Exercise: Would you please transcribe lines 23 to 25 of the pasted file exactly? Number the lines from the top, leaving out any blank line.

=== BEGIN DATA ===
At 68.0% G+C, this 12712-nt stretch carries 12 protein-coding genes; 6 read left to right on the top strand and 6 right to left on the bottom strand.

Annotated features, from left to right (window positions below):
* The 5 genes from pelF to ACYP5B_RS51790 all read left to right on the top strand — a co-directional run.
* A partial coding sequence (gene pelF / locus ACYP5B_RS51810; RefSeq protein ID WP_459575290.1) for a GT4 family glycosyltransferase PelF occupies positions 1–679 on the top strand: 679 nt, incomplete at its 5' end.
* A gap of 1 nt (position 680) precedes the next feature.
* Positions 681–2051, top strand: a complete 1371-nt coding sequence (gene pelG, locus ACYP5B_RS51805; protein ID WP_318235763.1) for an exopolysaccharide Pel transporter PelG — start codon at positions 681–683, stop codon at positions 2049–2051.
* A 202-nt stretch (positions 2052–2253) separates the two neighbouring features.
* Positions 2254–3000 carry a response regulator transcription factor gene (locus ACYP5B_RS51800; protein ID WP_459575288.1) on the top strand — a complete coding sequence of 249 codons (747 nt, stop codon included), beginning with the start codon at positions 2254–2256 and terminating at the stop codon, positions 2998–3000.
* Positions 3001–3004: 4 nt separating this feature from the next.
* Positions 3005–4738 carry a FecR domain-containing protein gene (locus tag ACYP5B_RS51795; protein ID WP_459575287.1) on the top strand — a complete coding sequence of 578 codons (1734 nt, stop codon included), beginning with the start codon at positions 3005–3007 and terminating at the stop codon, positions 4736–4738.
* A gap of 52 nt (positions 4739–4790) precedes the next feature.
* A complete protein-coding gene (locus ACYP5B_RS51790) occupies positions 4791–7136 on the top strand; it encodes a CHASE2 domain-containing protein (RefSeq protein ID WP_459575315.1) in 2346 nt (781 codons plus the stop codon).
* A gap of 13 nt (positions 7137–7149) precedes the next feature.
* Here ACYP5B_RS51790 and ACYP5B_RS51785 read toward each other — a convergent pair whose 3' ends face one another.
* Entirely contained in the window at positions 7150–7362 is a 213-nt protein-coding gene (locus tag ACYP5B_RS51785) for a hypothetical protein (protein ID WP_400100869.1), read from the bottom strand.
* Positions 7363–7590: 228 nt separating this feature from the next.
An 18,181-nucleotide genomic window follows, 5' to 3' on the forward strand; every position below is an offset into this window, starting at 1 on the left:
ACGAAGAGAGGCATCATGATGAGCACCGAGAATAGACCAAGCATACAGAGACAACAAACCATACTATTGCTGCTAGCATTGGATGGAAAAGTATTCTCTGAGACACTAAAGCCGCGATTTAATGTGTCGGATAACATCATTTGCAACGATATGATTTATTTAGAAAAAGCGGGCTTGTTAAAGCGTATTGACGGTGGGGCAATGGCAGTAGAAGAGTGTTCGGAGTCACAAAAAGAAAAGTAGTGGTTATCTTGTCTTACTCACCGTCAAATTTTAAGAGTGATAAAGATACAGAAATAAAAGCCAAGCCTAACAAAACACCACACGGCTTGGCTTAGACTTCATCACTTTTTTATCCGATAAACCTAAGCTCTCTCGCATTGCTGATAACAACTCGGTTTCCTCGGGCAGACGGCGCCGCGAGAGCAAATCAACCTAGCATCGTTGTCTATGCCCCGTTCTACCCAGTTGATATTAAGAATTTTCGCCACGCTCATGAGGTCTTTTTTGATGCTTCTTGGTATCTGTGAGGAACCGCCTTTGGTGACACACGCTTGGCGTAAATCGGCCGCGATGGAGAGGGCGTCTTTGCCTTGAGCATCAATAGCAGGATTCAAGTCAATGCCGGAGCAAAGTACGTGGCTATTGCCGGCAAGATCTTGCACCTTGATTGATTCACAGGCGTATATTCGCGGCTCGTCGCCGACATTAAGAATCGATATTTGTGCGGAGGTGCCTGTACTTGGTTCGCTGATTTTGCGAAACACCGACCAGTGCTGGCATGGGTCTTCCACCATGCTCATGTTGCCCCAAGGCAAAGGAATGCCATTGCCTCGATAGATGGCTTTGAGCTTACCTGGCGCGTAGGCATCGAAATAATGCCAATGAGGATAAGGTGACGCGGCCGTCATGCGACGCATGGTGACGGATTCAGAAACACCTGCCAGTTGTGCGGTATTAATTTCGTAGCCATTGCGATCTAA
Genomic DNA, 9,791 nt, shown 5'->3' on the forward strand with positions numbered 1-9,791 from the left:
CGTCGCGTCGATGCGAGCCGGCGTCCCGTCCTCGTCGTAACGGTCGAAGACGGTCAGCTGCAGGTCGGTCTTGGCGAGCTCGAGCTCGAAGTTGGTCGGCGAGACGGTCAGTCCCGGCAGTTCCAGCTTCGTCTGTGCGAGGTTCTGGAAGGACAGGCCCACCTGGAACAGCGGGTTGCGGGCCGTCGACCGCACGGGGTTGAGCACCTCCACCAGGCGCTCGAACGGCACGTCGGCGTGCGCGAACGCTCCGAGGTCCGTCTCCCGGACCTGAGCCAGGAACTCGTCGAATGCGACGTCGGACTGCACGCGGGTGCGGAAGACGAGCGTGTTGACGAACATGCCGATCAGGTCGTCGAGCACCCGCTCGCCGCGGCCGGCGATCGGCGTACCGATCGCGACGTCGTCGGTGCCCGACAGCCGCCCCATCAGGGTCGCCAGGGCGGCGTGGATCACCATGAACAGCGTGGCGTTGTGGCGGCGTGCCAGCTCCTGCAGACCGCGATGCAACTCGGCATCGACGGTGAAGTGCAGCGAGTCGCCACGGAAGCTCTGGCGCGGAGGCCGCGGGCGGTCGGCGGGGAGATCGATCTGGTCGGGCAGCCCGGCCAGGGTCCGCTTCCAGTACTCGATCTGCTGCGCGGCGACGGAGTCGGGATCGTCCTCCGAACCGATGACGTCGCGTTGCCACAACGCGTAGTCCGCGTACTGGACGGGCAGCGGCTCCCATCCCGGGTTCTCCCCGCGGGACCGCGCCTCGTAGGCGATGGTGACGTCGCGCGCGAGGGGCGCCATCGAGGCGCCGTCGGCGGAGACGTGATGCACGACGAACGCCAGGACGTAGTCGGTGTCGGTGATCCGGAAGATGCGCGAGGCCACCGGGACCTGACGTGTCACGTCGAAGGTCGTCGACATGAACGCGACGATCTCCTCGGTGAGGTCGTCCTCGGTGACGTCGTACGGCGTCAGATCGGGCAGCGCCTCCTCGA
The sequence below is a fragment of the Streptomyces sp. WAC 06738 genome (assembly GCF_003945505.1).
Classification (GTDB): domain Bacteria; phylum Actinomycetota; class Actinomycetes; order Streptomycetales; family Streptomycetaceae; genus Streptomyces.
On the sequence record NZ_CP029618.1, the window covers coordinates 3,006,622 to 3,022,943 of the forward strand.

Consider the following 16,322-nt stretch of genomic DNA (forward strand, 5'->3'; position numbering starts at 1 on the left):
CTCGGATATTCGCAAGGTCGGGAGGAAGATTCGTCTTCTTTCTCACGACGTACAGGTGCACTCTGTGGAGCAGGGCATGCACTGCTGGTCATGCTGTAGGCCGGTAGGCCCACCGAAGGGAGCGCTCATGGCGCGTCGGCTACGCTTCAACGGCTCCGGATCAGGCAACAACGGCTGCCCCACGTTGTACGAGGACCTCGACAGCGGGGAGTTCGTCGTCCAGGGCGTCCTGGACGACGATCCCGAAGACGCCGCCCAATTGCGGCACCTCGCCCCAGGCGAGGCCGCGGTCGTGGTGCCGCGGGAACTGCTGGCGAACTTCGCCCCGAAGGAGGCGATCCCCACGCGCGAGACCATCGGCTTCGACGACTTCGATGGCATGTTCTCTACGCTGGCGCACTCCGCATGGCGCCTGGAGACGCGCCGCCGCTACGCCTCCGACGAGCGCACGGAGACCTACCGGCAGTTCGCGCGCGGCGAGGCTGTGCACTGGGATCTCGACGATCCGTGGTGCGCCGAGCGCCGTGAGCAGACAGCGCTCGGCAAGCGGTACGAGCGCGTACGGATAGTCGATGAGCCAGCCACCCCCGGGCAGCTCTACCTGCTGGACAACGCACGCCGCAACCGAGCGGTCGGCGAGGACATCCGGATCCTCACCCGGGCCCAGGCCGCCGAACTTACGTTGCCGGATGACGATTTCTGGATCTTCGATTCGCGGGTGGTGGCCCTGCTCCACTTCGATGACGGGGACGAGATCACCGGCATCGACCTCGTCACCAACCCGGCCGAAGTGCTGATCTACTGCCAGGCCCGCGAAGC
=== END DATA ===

On the sequence record NZ_CP029618.1, the window covers coordinates 3,006,622 to 3,022,943 of the forward strand.

Consider the following 16,322-nt stretch of genomic DNA (forward strand, 5'->3'; position numbering starts at 1 on the left):
CTCGGATATTCGCAAGGTCGGGAGGAAGATTCGTCTTCTTTCTCACGACGTACAGGTGCACTCTGTGGAGCAGGGCATGCACTGCTGGTCATGCTGTAGGCCGGTAGGCCCACCGAAGGGAGCGCTCATGGCGCGTCGGCTACGCTTCAACGGCTCCGGATCAGGCAACAACGGCTGCCCCACGTTGTACGAGGACCTCGACAGCGGGGAGTTCGTCGTCCAGGGCGTCCTGGACGACGATCCCGAAGACGCCGCCCAATTGCGGCACCTCGCCCCAGGCGAGGCCGCGGTCGTGGTGCCGCGGGAACTGCTGGCGAACTTCGCCCCGAAGGAGGCGATCCCCACGCGCGAGACCATCGGCTTCGACGACTTCGATGGCATGTTCTCTACGCTGGCGCACTCCGCATGGCGCCTGGAGACGCGCCGCCGCTACGCCTCCGACGAGCGCACGGAGACCTACCGGCAGTTCGCGCGCGGCGAGGCTGTGCACTGGGATCTCGACGATCCGTGGTGCGCCGAGCGCCGTGAGCAGACAGCGCTCGGCAAGCGGTACGAGCGCGTACGGATAGTCGATGAGCCAGCCACCCCCGGGCAGCTCTACCTGCTGGACAACGCACGCCGCAACCGAGCGGTCGGCGAGGACATCCGGATCCTCACCCGGGCCCAGGCCGCCGAACTTACGTTGCCGGATGACGATTTCTGGATCTTCGATTCGCGGGTGGTGGCCCTGCTCCACTTCGATGACGGGGACGAGATCACCGGCATCGACCTCGTCACCAACCCGGCCGAAGTGCTGATCTACTGCCAGGCCCGCGAAGC